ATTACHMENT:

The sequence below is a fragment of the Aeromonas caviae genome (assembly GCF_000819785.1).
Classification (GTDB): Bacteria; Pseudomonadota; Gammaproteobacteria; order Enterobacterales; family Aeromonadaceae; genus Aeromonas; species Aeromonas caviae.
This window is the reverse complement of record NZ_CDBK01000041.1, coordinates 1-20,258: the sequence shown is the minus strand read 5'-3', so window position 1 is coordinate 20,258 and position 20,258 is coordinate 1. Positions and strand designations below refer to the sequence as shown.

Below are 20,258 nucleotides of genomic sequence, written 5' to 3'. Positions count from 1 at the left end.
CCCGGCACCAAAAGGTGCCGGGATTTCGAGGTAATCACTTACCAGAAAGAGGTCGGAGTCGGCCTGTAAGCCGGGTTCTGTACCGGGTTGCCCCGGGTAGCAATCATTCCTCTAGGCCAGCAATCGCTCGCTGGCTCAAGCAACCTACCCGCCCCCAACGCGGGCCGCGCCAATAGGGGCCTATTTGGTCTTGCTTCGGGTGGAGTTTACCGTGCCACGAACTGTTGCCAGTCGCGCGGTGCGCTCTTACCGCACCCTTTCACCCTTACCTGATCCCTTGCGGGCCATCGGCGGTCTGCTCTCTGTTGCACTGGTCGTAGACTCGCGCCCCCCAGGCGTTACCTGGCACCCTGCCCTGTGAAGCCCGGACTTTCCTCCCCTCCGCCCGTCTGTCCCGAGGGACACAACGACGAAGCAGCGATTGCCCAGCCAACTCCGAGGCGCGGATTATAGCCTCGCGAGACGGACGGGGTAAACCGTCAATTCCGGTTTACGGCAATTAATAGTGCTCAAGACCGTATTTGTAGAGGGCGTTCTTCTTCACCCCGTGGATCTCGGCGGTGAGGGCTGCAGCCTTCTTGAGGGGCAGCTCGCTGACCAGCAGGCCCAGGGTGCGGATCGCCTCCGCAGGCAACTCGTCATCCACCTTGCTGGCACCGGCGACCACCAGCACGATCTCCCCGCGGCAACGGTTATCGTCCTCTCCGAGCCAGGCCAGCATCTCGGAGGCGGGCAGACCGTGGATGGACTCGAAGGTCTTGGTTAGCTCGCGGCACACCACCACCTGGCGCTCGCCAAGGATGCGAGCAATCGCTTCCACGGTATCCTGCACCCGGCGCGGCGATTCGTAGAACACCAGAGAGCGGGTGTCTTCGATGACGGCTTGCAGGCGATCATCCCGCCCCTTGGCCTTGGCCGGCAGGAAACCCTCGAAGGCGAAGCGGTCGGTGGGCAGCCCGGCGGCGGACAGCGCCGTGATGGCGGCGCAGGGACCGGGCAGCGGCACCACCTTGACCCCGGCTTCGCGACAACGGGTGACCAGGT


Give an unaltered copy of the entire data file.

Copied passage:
The sequence below is a fragment of the Aeromonas caviae genome (assembly GCF_000819785.1).
Classification (GTDB): Bacteria; Pseudomonadota; Gammaproteobacteria; order Enterobacterales; family Aeromonadaceae; genus Aeromonas; species Aeromonas caviae.
This window is the reverse complement of record NZ_CDBK01000041.1, coordinates 1-20,258: the sequence shown is the minus strand read 5'-3', so window position 1 is coordinate 20,258 and position 20,258 is coordinate 1. Positions and strand designations below refer to the sequence as shown.

Below are 20,258 nucleotides of genomic sequence, written 5' to 3'. Positions count from 1 at the left end.
CCCGGCACCAAAAGGTGCCGGGATTTCGAGGTAATCACTTACCAGAAAGAGGTCGGAGTCGGCCTGTAAGCCGGGTTCTGTACCGGGTTGCCCCGGGTAGCAATCATTCCTCTAGGCCAGCAATCGCTCGCTGGCTCAAGCAACCTACCCGCCCCCAACGCGGGCCGCGCCAATAGGGGCCTATTTGGTCTTGCTTCGGGTGGAGTTTACCGTGCCACGAACTGTTGCCAGTCGCGCGGTGCGCTCTTACCGCACCCTTTCACCCTTACCTGATCCCTTGCGGGCCATCGGCGGTCTGCTCTCTGTTGCACTGGTCGTAGACTCGCGCCCCCCAGGCGTTACCTGGCACCCTGCCCTGTGAAGCCCGGACTTTCCTCCCCTCCGCCCGTCTGTCCCGAGGGACACAACGACGAAGCAGCGATTGCCCAGCCAACTCCGAGGCGCGGATTATAGCCTCGCGAGACGGACGGGGTAAACCGTCAATTCCGGTTTACGGCAATTAATAGTGCTCAAGACCGTATTTGTAGAGGGCGTTCTTCTTCACCCCGTGGATCTCGGCGGTGAGGGCTGCAGCCTTCTTGAGGGGCAGCTCGCTGACCAGCAGGCCCAGGGTGCGGATCGCCTCCGCAGGCAACTCGTCATCCACCTTGCTGGCACCGGCGACCACCAGCACGATCTCCCCGCGGCAACGGTTATCGTCCTCTCCGAGCCAGGCCAGCATCTCGGAGGCGGGCAGACCGTGGATGGACTCGAAGGTCTTGGTTAGCTCGCGGCACACCACCACCTGGCGCTCGCCAAGGATGCGAGCAATCGCTTCCACGGTATCCTGCACCCGGCGCGGCGATTCGTAGAACACCAGAGAGCGGGTGTCTTCGATGACGGCTTGCAGGCGATCATCCCGCCCCTTGGCCTTGGCCGGCAGGAAACCCTCGAAGGCGAAGCGGTCGGTGGGCAGCCCGGCGGCGGACAGCGCCGTGATGGCGGCGCAGGGACCGGGCAGCGGCACCACCTTGACCCCGGCTTCGCGACAACGGGTGACCAGGT